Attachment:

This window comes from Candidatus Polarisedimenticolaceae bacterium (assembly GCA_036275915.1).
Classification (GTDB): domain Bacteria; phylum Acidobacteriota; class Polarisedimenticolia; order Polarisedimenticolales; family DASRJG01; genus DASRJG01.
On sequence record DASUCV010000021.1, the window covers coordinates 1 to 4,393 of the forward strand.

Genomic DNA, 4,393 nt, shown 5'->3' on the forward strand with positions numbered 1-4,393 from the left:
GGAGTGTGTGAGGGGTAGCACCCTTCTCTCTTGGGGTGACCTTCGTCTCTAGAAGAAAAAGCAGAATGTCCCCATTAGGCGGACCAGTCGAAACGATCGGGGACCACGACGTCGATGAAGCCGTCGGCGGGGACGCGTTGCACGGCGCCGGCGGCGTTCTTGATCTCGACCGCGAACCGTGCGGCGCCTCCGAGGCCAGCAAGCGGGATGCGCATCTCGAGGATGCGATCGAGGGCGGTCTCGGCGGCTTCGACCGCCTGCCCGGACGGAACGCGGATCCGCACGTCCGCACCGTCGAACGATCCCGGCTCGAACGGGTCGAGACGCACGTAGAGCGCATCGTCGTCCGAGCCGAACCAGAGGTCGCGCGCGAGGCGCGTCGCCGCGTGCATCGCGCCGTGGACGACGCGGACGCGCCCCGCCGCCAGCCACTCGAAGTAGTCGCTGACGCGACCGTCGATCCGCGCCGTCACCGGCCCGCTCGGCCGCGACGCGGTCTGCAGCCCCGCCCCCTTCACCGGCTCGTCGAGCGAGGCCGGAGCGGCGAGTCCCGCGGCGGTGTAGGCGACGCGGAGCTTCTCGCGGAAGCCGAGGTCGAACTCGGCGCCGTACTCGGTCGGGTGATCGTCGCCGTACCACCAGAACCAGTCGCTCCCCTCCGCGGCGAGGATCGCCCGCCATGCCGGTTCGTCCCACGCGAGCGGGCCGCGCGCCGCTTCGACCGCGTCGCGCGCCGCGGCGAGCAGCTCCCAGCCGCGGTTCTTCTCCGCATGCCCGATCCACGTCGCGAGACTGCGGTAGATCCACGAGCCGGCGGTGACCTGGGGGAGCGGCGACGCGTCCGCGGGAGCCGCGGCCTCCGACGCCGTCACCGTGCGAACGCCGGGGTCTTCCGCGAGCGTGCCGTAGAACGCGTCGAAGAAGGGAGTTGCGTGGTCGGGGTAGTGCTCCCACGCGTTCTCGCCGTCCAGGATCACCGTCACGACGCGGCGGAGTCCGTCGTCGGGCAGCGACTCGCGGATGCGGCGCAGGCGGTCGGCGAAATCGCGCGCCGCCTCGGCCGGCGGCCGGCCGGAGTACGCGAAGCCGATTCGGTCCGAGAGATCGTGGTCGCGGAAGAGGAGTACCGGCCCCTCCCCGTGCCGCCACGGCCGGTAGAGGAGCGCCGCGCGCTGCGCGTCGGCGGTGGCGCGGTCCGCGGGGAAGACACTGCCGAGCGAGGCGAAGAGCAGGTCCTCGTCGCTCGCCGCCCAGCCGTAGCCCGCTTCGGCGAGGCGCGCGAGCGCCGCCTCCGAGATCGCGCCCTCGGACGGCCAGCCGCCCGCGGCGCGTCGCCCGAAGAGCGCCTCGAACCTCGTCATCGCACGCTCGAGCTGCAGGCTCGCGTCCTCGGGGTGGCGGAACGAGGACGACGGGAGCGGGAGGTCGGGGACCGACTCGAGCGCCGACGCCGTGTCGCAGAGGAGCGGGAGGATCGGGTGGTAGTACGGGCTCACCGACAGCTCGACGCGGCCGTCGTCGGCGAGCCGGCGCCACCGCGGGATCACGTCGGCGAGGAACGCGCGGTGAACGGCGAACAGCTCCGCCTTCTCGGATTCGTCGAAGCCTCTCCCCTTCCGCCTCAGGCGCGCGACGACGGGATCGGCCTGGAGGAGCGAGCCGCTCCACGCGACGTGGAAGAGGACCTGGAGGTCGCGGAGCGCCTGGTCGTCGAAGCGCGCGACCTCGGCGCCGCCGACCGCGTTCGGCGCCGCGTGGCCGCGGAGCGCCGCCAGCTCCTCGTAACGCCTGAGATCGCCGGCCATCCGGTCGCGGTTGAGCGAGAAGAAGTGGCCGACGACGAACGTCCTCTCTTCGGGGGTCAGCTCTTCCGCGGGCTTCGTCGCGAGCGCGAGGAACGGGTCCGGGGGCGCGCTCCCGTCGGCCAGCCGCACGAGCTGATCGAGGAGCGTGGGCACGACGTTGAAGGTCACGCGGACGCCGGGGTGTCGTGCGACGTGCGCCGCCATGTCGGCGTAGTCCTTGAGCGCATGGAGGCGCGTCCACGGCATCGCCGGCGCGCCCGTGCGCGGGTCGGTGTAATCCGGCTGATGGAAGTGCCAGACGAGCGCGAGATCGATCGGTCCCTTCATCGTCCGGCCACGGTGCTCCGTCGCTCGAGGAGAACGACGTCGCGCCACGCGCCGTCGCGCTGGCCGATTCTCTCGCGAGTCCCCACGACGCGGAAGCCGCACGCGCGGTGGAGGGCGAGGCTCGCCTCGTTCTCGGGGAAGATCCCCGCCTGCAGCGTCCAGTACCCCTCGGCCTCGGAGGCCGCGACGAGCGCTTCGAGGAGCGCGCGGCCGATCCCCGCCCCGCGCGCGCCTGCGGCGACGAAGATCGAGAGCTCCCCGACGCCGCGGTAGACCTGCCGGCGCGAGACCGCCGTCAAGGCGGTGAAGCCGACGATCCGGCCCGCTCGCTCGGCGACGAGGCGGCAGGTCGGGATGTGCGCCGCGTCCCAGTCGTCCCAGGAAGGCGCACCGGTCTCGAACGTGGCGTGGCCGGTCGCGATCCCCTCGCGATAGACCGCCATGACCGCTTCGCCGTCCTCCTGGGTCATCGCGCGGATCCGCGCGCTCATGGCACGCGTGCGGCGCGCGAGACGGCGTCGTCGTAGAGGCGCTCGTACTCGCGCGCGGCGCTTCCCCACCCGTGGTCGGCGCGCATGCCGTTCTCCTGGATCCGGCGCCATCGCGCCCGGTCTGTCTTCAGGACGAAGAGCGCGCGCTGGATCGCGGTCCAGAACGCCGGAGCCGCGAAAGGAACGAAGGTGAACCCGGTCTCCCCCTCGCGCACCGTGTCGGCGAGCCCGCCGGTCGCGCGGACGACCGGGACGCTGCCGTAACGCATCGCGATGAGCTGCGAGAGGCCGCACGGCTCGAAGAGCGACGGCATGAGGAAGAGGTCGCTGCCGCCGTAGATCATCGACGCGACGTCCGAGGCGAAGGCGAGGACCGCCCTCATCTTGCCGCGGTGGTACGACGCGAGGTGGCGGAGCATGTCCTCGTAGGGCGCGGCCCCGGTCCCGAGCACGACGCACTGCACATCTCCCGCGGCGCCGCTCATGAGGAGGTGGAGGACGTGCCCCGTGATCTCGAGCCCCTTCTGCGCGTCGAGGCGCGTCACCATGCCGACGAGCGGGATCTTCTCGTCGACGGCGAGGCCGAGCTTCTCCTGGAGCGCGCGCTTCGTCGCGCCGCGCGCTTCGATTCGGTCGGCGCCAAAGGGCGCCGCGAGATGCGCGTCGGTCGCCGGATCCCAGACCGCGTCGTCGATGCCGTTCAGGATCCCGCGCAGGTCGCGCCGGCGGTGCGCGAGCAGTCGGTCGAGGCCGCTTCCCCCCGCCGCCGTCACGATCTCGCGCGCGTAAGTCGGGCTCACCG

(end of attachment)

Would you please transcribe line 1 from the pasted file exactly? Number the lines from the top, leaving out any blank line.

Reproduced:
This window comes from Candidatus Polarisedimenticolaceae bacterium (assembly GCA_036275915.1).